The Factory of the World – Hackaday Documentary on the Shenzhen Ecosystem

When it comes to manufacturing, no place in the world has the same kind of allure as the Pearl River Delta region of China. Within just an hour-long train ride, two vastly different cultures co-exist, each with its unique appeal that keeps attracting engineers, entrepreneurs, and hustlers alike. On the mainland side, cities like Shenzhen and Guangzhou bring the promise of cheap components, low-cost contract work, and the street cred of “having done the Shenzhen thing.” And on the island, the capitalist utopia called Hong Kong glows with all of its high finance and stories of lavish expat lifestyles.

As the “new” China evolves, it seems like it’s exactly the convergence of these two cultures that will bring the biggest change—and not just to the area but to the whole world. Still, understanding what exactly is going on and what the place is really all about remains a mystery to many. So, this June, we jumped on the bandwagon and headed east, trying to get our own feel for the whole thing.

Here’s what we came back with…

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Open Hardware for Open Science – Interview with Charles Fracchia

Open Science has been a long-standing ideal for many researchers and practitioners around the world. It advocates the open sharing of scientific research, data, processes, and tools and encourages open collaboration. While not without challenges, this mode of scientific research has the potential to change the entire course of science, allowing for more rigorous peer-review and large-scale scientific projects, accelerating progress, and enabling otherwise unimaginable discoveries.

As with any great idea, there are a number of obstacles to such a thing going mainstream. The biggest one is certainly the existing incentive system that lies at the foundation of the academic world. A limited number of opportunities, relentless competition, and pressure to “publish or perish” usually end up incentivizing exactly the opposite – keeping results closed and doing everything to gain a competitive edge. Still, against all odds, a number of successful Open Science projects are out there in the wild, making profound impacts on their respective fields. HapMap Project, OpenWorm, Sloan Digital Sky Survey and Polymath Project are just a few to name. And the whole movement is just getting started.

While some of these challenges are universal, when it comes to Biology and Biomedical Engineering, the road to Open Science is paved with problems that will go beyond crafting proper incentives for researchers and academic institutions.

It will require building hardware.

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Mediated Matter at the MIT Media Lab

Few things have managed to capture the imagination of hackers and engineers around the world the way Synthetic Biology did over the last couple of years. The promise of “applying engineering principles to designing new biological devices and systems” just seemed way too sci-fi to missed out on, and everyone jumped on the bandwagon. All of a sudden, the field which used to be restricted to traditional research organizations and startups found itself crowded with all sorts of enthusiasts, biohackers, and weirdos alike. Competitions such as the International Genetically Engineered Machine (iGEM) paved the way, and the emergence of community spaces like GenSpace and BioCurious finally made DNA experimentation accessible to anyone who dares to try. As it often happens, the Sci-Fi itself did not go untouched, and a whole new genre called “Biopunk” emerged, further fueling people’s imagination and extrapolating worlds to come.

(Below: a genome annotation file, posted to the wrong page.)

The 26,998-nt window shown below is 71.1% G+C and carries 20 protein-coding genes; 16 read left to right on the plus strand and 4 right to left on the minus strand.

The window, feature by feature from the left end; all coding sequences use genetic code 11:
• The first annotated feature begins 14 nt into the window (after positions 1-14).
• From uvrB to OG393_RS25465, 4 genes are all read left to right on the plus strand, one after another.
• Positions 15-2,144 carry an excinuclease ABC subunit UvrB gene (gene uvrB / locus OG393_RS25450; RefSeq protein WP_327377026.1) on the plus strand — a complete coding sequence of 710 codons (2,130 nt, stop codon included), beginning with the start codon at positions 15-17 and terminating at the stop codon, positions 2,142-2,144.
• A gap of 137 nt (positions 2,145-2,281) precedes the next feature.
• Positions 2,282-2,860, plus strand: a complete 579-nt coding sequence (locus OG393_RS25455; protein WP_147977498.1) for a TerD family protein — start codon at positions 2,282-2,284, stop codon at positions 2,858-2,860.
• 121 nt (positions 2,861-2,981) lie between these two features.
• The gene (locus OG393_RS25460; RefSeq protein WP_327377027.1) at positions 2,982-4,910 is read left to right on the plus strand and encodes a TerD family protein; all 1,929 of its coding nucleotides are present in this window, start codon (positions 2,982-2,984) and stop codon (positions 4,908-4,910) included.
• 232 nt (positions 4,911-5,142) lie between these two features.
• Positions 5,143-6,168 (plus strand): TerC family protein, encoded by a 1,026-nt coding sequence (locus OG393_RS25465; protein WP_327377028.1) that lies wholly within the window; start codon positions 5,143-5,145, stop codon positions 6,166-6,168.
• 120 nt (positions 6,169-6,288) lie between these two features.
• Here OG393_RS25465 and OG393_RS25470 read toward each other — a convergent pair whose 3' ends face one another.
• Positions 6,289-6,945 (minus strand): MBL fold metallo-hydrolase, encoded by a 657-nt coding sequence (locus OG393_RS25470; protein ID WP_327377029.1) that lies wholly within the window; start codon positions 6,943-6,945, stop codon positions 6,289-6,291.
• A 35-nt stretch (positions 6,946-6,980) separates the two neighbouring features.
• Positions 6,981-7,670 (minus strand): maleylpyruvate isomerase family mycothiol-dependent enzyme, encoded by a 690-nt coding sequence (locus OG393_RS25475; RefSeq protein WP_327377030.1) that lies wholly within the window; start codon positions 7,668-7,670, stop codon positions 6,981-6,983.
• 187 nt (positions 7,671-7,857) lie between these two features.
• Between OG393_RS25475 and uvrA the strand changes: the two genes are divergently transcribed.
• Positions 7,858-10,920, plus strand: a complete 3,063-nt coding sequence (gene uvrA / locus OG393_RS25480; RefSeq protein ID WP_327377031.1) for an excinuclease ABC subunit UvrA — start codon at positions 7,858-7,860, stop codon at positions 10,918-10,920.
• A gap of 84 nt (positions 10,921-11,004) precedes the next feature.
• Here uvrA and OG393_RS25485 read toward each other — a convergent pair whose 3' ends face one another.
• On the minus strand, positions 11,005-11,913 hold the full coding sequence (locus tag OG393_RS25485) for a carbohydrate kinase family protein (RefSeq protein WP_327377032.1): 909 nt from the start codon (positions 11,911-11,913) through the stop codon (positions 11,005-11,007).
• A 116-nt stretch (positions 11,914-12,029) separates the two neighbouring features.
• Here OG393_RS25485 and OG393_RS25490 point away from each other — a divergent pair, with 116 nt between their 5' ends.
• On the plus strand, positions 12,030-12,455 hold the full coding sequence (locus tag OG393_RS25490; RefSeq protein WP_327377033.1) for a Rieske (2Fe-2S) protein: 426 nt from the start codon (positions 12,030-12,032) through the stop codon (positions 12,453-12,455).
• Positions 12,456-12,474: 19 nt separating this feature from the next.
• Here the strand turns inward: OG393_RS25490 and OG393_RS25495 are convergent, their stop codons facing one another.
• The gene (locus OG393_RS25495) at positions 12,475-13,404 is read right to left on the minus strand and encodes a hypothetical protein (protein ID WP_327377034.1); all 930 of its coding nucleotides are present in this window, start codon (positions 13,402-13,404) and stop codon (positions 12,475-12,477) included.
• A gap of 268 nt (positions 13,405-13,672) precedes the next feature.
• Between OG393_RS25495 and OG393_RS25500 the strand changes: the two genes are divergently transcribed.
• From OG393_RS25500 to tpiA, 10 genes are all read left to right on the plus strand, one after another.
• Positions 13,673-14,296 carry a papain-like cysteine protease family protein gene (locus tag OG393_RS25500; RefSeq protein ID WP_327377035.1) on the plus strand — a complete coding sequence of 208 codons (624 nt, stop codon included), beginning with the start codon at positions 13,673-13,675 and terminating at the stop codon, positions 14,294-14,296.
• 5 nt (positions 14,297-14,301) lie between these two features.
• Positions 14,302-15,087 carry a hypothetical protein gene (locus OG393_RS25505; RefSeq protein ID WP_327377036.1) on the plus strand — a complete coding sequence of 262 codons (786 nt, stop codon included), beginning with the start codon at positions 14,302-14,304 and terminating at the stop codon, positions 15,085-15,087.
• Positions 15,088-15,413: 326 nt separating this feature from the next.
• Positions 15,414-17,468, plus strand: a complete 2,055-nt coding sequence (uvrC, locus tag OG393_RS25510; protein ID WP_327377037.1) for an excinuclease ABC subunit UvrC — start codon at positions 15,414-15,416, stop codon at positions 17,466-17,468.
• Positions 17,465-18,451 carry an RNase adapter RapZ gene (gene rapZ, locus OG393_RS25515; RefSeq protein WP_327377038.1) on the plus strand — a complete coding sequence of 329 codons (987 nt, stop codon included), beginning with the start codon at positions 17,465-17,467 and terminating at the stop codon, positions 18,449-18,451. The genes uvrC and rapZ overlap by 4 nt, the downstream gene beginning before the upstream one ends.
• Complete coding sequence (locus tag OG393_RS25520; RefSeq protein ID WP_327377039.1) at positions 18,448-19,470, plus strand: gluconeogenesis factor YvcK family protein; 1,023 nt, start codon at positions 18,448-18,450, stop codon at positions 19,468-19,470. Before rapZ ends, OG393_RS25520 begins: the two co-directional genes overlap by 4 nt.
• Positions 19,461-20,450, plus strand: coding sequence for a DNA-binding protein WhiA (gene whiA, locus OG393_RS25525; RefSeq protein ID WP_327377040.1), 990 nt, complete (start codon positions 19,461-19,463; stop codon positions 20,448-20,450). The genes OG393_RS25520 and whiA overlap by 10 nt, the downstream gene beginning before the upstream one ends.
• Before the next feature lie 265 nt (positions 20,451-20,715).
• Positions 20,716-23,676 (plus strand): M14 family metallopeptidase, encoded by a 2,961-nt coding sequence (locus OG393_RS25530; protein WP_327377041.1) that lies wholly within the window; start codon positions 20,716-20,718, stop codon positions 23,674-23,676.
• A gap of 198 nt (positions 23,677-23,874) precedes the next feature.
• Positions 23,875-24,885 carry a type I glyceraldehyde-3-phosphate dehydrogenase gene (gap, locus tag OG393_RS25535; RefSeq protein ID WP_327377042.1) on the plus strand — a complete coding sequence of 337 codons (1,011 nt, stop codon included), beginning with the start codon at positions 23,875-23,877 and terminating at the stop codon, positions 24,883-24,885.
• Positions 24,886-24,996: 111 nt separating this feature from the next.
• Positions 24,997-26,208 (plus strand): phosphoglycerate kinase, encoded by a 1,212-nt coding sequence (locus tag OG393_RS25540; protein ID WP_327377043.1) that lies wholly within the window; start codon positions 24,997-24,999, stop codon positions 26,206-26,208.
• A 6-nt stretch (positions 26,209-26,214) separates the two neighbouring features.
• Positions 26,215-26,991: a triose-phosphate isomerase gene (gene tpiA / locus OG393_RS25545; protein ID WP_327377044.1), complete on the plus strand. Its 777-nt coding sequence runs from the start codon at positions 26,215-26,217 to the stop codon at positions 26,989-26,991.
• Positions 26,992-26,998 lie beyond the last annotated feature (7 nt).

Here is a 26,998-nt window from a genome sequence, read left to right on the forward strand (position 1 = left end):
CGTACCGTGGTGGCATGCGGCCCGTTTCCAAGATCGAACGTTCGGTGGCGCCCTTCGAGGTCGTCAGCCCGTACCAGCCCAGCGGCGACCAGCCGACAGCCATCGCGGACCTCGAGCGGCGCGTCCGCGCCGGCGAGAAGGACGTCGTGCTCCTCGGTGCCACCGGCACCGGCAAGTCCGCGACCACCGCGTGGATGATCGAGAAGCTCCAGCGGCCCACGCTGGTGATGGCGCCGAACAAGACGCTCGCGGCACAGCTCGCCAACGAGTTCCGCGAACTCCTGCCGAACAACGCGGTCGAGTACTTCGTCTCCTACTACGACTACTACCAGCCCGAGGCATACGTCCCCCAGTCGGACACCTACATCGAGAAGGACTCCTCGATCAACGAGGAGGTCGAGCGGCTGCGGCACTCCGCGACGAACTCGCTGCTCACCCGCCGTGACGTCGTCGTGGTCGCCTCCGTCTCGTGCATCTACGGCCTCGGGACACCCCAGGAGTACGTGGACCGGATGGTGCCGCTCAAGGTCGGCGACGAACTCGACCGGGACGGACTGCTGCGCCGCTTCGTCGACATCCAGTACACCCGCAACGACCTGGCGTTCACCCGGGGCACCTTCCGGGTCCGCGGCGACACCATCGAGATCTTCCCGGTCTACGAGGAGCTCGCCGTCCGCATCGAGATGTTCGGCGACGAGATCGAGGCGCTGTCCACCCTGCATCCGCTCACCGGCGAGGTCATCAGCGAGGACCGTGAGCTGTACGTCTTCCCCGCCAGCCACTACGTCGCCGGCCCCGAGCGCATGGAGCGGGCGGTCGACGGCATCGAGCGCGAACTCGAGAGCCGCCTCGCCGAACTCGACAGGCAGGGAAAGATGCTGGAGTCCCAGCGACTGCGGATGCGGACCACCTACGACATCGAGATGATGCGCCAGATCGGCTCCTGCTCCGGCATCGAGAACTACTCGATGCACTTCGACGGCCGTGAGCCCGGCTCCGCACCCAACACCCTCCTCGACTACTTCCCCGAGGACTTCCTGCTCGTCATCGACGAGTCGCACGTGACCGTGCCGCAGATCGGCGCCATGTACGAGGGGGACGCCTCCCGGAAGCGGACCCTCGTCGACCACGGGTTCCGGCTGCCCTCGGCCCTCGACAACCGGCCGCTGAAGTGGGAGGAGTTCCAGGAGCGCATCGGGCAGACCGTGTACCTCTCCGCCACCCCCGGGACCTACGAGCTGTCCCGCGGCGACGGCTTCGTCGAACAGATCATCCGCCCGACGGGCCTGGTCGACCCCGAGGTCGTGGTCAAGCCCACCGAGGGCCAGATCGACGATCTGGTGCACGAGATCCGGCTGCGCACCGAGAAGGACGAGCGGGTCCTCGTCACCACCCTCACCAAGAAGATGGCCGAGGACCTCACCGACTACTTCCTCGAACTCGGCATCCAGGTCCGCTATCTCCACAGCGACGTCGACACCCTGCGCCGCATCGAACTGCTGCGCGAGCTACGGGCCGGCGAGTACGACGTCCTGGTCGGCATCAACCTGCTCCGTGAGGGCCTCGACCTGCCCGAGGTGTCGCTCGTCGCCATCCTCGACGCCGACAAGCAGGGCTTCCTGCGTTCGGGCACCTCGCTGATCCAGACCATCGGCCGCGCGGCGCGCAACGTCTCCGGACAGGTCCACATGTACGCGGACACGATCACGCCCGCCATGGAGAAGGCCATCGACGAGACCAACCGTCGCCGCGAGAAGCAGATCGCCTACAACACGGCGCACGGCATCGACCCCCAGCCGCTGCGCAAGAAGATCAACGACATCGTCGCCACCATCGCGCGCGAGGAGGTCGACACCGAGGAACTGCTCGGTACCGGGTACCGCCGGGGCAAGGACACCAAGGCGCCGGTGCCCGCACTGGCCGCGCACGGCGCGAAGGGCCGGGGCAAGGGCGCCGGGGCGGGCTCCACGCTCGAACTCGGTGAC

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Show me the Data: Hackaday.io Year #01

Today marks exactly one year since we announced to the world the first product from our software lab – Hackaday.io. In what has been an incredibly exciting year for all of us, we evolved from a simple idea and a prototype to a truly massive community that’s making its mark on the world. Day after day, carefully listening to the invaluable feedback from our users, we have improved and moved forward, one line of code at the time.

We still have a long way to go, but we’ll pause for a second now and reflect on how far we’ve come. Then get right back to fixing bugs and developing new features.

It all started with a simple idea – building a better project hosting website. Though there are project and content websites galore out there, with new ones popping up every day, it all still felt too bland. We thought we could do better. After all, the medium is the message. The place where something lives sooner or later becomes a key part of its identity. So in order to prevent a dystopian future in which we’re all hosting our projects using the (fictional) Microsoft Maker Suite 2020 and simply don’t care, we started to work on providing an alternative.